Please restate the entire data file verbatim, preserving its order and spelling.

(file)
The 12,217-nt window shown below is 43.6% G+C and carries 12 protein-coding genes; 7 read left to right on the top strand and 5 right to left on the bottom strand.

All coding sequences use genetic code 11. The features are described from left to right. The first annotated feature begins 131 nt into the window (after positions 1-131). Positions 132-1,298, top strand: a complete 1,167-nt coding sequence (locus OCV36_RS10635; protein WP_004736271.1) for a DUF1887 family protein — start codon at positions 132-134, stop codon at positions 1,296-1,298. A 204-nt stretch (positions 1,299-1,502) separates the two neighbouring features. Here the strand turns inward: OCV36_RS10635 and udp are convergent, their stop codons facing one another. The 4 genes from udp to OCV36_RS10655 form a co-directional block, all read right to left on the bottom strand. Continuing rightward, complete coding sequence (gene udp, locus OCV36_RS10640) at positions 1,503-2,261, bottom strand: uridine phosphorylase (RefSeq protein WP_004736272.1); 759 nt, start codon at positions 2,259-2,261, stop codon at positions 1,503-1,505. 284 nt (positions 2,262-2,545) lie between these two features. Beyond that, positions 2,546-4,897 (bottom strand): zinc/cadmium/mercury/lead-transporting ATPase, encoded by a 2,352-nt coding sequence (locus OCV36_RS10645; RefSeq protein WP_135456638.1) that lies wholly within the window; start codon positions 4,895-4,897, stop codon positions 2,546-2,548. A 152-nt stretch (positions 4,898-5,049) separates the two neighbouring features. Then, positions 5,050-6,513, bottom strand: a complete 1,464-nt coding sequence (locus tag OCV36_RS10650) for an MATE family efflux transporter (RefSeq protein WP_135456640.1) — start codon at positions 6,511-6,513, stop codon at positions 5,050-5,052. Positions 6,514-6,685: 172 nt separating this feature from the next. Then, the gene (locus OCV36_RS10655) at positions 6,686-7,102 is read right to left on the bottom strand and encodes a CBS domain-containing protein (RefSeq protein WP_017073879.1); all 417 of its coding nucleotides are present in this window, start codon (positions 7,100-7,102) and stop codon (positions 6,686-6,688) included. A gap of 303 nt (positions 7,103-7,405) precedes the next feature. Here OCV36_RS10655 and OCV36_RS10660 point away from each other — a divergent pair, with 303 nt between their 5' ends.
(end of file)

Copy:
The 12,217-nt window shown below is 43.6% G+C and carries 12 protein-coding genes; 7 read left to right on the top strand and 5 right to left on the bottom strand.

All coding sequences use genetic code 11. The features are described from left to right. The first annotated feature begins 131 nt into the window (after positions 1-131). Positions 132-1,298, top strand: a complete 1,167-nt coding sequence (locus OCV36_RS10635; protein WP_004736271.1) for a DUF1887 family protein — start codon at positions 132-134, stop codon at positions 1,296-1,298. A 204-nt stretch (positions 1,299-1,502) separates the two neighbouring features. Here the strand turns inward: OCV36_RS10635 and udp are convergent, their stop codons facing one another. The 4 genes from udp to OCV36_RS10655 form a co-directional block, all read right to left on the bottom strand. Continuing rightward, complete coding sequence (gene udp, locus OCV36_RS10640) at positions 1,503-2,261, bottom strand: uridine phosphorylase (RefSeq protein WP_004736272.1); 759 nt, start codon at positions 2,259-2,261, stop codon at positions 1,503-1,505. 284 nt (positions 2,262-2,545) lie between these two features. Beyond that, positions 2,546-4,897 (bottom strand): zinc/cadmium/mercury/lead-transporting ATPase, encoded by a 2,352-nt coding sequence (locus OCV36_RS10645; RefSeq protein WP_135456638.1) that lies wholly within the window; start codon positions 4,895-4,897, stop codon positions 2,546-2,548. A 152-nt stretch (positions 4,898-5,049) separates the two neighbouring features. Then, positions 5,050-6,513, bottom strand: a complete 1,464-nt coding sequence (locus tag OCV36_RS10650) for an MATE family efflux transporter (RefSeq protein WP_135456640.1) — start codon at positions 6,511-6,513, stop codon at positions 5,050-5,052. Positions 6,514-6,685: 172 nt separating this feature from the next. Then, the gene (locus OCV36_RS10655) at positions 6,686-7,102 is read right to left on the bottom strand and encodes a CBS domain-containing protein (RefSeq protein WP_017073879.1); all 417 of its coding nucleotides are present in this window, start codon (positions 7,100-7,102) and stop codon (positions 6,686-6,688) included. A gap of 303 nt (positions 7,103-7,405) precedes the next feature. Here OCV36_RS10655 and OCV36_RS10660 point away from each other — a divergent pair, with 303 nt between their 5' ends.